The hydroxy groups of the auxiliary copolymer associated with the particle-nitrocellulose complex and the resultant particle-nitrocellulose-copolymer ternary complex can be well dispersed into the liquid suspending medium. Generally, as the hydroxy content of the auxiliary copolymer increases, its affinity to the nitrocellulose increases but the solubility of the protective polymers in the fluorocarbon liquid decreases. The organic liquid miscible with the fluorocarbon polymer assists in dissolving the protective polymers into the liquid suspending medium. A useful working range for the auxiliary copolymer is from about 10 to about 30% of the hydroxy monomer and from about 90 to about 70% of the branched monomer. Presently preferred is a 10-30% 2-hydroxypropyl acrylate/70-90% 2-ethylhexyl acrylate copolymer of 50,000 to 300,000 molecular weight.
The electrically resistive organic liquid miscible with the fluorocarbon liquid serves two primary purposes. First, and most importantly, the use of the miscible organic liquid enables one to match the specific gravity of the liquid suspending medium to that of the particle-protective polymer complex. Generally, such complexes have a specific gravity less than that of the fluorocarbon liquid, and the lower specific gravity miscible organic liquid functions to reduce the specific gravity of the liquid suspending medium. Second, the miscible organic liquid assists in dispersing the particle-protective polymer complex into the liquid suspending medium, particularly where the polymer or polymers are insufficiently soluble in the fluorocarbon liquid, as is the case of nitrocellulose.
A wide variety of organic liquids can be used as the miscible organic liquid. Useful liquids include esters of aliphatic and aromatic acids and alcohols, e.g. alkyl or phenyl acetates, such as isopentyl acetate and p-nonlphenylacetate, dioctylphthalate, diisodecyl adipate and dioctyl sebacate, aromatic hydrocarbons, e.g. benzene and toluene, and silicones (organosiloxanes). Generally, the miscible organic liquid will be present in an amount effective to provide gravitational equilibrium and to assist in dispersing the particle-protective polymer complex in the liquid suspending medium; use of amounts larger than the effective amount are not needed for solubility purposes and may unduly lower the specific gravity of the fluorocarbon liquid/auxiliary liquid mixture. It is presently preferred that the fluorocarbon liquid be at least about 40%, preferably at least about 60% by weight of the liquid suspending medium, and the amount of the miscible organic liquid is thus selected accordingly. Even within these ranges, care must be taken to properly balance solubility and gravitational requirements. Thus, the use of a particle-polymer complex whose polymer moiety has only marginal solubility in the fluorocarbon liquid may require so large an amount of miscible organic liquid as to make the specific gravity of the liquid suspending medium too low for gravitational purposes. This can occur in view of the fact that the miscible organic liquids generally have a specific gravity of about 0.85 to 1.2.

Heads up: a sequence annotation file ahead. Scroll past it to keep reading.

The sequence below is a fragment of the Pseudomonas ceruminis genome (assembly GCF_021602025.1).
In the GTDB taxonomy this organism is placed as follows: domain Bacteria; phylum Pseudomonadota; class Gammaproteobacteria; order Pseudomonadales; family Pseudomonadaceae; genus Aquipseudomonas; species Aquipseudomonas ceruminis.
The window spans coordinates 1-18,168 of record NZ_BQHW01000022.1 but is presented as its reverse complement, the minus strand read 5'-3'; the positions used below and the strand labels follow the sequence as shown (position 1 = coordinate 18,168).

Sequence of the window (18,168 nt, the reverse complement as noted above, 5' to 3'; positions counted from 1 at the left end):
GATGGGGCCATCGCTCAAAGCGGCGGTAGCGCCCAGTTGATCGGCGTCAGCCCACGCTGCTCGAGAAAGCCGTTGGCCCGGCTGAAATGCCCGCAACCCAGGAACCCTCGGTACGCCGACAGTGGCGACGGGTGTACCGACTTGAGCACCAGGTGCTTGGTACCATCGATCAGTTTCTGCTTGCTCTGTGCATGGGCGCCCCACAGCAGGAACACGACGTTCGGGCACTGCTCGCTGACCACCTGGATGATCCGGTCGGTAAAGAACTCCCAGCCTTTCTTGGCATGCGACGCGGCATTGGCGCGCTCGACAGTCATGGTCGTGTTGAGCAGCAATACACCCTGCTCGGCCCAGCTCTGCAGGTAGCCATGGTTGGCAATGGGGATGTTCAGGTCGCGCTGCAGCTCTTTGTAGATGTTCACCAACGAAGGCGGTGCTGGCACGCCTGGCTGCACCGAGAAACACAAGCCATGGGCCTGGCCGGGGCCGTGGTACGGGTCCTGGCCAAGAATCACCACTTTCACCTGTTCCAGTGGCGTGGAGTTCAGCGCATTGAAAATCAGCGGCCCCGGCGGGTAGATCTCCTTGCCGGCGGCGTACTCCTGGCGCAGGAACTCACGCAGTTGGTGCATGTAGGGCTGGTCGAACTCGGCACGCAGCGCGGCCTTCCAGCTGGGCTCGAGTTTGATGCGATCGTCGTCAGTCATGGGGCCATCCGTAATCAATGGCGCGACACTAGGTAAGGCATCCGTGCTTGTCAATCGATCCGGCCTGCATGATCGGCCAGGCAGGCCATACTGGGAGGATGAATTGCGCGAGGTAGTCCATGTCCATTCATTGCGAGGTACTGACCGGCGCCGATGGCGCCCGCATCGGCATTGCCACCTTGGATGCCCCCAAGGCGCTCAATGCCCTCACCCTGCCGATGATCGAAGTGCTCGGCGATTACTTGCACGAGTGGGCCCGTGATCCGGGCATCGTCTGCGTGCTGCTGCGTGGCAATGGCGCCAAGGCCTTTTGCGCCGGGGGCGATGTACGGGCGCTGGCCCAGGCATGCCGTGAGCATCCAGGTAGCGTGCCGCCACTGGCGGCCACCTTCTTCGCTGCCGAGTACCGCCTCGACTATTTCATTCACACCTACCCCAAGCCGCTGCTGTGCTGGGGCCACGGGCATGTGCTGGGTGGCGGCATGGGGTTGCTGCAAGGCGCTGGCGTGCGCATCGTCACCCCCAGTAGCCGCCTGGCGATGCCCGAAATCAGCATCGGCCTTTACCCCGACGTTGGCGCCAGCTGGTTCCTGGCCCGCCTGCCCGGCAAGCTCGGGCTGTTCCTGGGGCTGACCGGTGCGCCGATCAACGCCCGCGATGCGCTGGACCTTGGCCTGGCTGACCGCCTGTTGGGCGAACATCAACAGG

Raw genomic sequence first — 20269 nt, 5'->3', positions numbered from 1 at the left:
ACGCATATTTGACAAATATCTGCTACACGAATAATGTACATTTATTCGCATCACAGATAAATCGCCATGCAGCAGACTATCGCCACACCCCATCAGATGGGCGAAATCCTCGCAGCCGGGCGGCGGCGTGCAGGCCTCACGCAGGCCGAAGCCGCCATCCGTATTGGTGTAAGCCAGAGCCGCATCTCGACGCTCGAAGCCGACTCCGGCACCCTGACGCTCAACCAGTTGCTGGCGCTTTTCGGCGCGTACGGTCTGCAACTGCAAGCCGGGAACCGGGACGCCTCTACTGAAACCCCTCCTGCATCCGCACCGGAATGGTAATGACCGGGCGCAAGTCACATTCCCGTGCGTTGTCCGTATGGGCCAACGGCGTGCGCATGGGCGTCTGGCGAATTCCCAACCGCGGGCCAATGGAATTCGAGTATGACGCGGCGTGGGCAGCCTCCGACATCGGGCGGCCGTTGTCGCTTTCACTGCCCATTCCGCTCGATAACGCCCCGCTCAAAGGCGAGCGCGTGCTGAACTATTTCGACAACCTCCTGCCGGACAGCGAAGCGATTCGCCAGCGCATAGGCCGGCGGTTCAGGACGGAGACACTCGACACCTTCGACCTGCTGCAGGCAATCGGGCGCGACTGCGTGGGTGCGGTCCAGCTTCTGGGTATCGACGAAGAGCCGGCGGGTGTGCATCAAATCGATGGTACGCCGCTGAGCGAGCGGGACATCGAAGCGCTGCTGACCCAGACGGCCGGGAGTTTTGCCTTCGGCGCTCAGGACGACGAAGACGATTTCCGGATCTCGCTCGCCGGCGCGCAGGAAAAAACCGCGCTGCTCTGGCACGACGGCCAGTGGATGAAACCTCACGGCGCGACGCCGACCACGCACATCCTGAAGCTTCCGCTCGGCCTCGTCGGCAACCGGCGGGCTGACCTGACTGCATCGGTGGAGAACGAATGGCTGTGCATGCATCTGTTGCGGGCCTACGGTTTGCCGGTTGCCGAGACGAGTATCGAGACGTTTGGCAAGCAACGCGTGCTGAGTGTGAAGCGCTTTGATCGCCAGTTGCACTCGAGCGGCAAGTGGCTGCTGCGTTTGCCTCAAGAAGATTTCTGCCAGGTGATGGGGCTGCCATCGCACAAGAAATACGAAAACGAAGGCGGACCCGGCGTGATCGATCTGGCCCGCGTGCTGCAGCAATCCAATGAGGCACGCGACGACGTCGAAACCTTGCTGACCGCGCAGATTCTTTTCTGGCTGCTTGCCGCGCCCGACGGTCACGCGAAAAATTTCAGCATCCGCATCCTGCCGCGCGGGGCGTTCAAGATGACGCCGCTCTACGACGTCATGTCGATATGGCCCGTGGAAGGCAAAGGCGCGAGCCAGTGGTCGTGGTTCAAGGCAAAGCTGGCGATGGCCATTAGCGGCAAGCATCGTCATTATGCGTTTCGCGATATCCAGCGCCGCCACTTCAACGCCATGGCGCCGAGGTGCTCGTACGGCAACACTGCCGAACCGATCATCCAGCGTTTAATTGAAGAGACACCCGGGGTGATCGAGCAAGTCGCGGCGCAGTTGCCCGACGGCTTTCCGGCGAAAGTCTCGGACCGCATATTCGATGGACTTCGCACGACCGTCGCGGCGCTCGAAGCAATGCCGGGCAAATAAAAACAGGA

Generally speaking, each light valve suspension will have one specific gravity at which gravitational equilibrium will be reached. Ideally, a suspension in perfect equilibrium will never settle. In reality, slight deviations from the ideal can be tolerated, and slight compromises are inevitable. It is also clear that the specific gravity at which gravitational equilibrium is reached for a given suspension depends upon the choice of particle, protective polymer, liquid suspending medium and any other material that may be dissolved in the liquid suspending medium, and hence the specific gravity for gravitational equilibrium will be different from suspension to suspension according to the particular parameters of a given suspension. Likewise, if the amount of protective polymer used in a given suspension is changed, for example to change the viscosity of the suspension so as to increase or reduce the response time, the specific gravity needed for gravitational equilibrium will also be changed.
Gravitational equilibrium of a light valve suspension is readily determined by means of a simple test. In this test, 10 ml of the light valve suspension is centrifuged in a centrifuge tube at 2500 rpm for one hour. Gravitational equilibrium is obtained if less than 10% of the particles settle after the centrifuge tubes are removed from the centrifuge.